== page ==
Chris Meekins 

NC DNCR Civil War Roster Project

Alex Christopher Meekins, Chris to those who know him, is a native North Carolinian. His interest in history began when his mom took the family to local historical sites in northeastern NC. The old Albemarle region was rich with the history of European settlement, Native American displacement, the religious freedoms of Quakers, and a deep history of the African American struggle for freedom and rights. His first outings into local history were the cemeteries through out the old Albemarle – his grandfather was a caretaker and would tell Chris about the people buried in them.

Chris earned an Associate of Arts degree from College of the Albemarle and then completed a Bachelor of Arts degree in History from North Carolina State University. It was there that he discovered an interest in history could be a vocation as well as an advocation. He then studied Public History and earned his Master of Arts degree from North Carolina State University in History with a minor in Archival studies. Chris followed his interest in Civil War history and African American history in North Carolina while working at the State Archives of North Carolina.

Chris has thirty years of service with the Department of Natural and Cultural Resources as a Public Historian. He has enjoyed sharing North Carolina history by assisting researchers and giving presentations to many different groups of people who share a common interest in the history of North Carolina.

Chris has researched enslaved people in North Carolina. He can speak on emancipation, manumission, freedom seekers (who find their own freedom) as it relates to North Carolina overtime. He has studied those who found their freedom in the American Civil War and can talk about the ways they found that path. The men who joined the United States armed forces are also a topic of interest for him.


Adrienne Nirde

North Carolina African American Heritage Commission 

Adrienne Nirdé (pronounced "Near-day") has served as the Associate Director of the NC African American Heritage Commission since 2020 where her role focuses on grant project management and communications. Prior to her time with the Commission, she spent almost ten years working in museums and cultural institutions including the President James K. Polk State Historic Site in Pineville, NC, and the Earl Scruggs Center in Shelby, NC. She holds a Master's degree in Museum Studies from Indiana University-Purdue University, Indianapolis as well as Bachelor's degrees in History and Anthropology from Indiana University. She is a proud member of the Smithsonian's Interpreting African American History and Culture Workshop 2020 cohort. She has always had a primary interest in sharing diverse stories, particularly those have not yet been told and centering the communities that hold them. Adrienne lives and gardens in Wendell, NC with her husband, a high school social studies teacher, and their two dogs.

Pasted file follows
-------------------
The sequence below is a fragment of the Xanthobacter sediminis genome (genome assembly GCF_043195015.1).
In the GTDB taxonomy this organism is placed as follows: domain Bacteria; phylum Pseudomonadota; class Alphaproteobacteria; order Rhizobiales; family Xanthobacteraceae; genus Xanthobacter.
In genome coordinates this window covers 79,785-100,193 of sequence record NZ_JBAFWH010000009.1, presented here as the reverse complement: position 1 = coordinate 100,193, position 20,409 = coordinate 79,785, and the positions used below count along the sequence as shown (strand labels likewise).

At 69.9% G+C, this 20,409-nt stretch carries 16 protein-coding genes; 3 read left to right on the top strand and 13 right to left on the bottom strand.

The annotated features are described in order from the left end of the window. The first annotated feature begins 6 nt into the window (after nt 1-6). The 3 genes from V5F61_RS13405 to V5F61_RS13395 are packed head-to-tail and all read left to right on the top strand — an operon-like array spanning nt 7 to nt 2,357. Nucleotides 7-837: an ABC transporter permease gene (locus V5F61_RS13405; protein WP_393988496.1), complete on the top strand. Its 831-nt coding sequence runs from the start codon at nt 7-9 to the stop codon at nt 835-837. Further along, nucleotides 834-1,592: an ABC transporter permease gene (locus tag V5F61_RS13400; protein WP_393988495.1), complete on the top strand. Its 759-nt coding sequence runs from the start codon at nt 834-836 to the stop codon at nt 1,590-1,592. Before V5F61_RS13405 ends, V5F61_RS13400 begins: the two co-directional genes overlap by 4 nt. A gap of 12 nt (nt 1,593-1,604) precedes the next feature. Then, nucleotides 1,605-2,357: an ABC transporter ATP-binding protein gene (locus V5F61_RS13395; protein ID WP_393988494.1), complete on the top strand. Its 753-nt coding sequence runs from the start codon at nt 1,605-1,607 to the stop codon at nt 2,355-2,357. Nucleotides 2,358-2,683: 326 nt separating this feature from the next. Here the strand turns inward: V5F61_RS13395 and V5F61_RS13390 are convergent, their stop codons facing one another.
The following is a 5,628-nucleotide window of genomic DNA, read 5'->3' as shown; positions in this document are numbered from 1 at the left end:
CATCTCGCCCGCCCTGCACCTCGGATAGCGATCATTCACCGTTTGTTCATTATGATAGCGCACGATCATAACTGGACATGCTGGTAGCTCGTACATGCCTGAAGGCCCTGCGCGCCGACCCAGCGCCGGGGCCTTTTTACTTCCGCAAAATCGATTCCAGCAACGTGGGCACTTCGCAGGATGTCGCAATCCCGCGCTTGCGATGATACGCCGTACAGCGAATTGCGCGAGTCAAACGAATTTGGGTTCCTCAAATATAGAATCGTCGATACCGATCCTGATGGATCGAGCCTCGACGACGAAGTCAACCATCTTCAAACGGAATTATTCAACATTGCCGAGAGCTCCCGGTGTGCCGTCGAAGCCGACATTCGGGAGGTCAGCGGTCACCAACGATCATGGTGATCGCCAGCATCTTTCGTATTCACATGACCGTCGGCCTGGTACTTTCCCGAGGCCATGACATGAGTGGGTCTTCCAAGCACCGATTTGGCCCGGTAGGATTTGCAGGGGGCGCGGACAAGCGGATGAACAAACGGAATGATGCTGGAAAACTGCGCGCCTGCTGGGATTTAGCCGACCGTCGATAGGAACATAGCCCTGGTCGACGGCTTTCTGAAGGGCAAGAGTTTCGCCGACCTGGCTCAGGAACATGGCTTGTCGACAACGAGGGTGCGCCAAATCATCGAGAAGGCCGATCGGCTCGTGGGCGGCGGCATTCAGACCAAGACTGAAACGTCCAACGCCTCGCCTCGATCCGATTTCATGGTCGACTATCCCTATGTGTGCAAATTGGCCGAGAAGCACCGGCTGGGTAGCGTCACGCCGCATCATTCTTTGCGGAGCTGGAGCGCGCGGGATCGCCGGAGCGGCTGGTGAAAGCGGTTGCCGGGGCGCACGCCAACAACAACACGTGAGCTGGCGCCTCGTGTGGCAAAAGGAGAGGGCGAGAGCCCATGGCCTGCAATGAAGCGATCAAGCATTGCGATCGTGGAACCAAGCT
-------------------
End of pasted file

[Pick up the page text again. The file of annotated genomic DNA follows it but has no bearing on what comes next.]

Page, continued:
Rodney Dawson

North Carolina African American Heritage Commission 

Rodney Dawson is a native of High Point, North Carolina where he attended Guilford County Schools. Upon graduation, Rodney entered the United States Army where he served stateside and overseas including South Korea, Saudi Arabia, Kuwait, and Iraq. While serving, Dawson was recognized for meritorious service in combat during the Persian Gulf War. After the military, Rodney Dawson returned home to Greensboro, North Carolina working in radio and in education as a behavioral support liaison, CPI Instructor, media specialist, and technology teacher for K-12 schools. Rodney obtained a bachelor’s degree in music production, plus a master's in Instructional Technology and an Education Specialist degree in Educational Leadership. Rodney is currently a Doctoral Candidate in Education Leadership. Rodney now serves as the Education Interpreter Specialist for the NC AAHC, and continues fostering education by serving with the Association for the Study of African American Life and History, the Curriculum writing and review team for The History of Black Education in North Carolina: A Teaching Guide for High School Educators, the North Carolina Humanities Council, Guilford County Schools Enrichment Fund, Greensboro Historical Teacher’s Alliance, and as the Polemarch/President of the Burlington Alumni Chapter of Kappa Alpha Psi Fraternity Incorporated. Education has always been the tool that Dawson has used to promote and help others achieve “Educere” the Latin derivative of the word education which means to lead someone to their fullest potential.  

Vincentt Sutton

North Carolina African American Heritage Commission 

Vincentt Craft Sutton is a native implant of Danville Virginia. He is a graduate of William Peace University and a current student at North Carolina Central University pursuing a Master’s in History.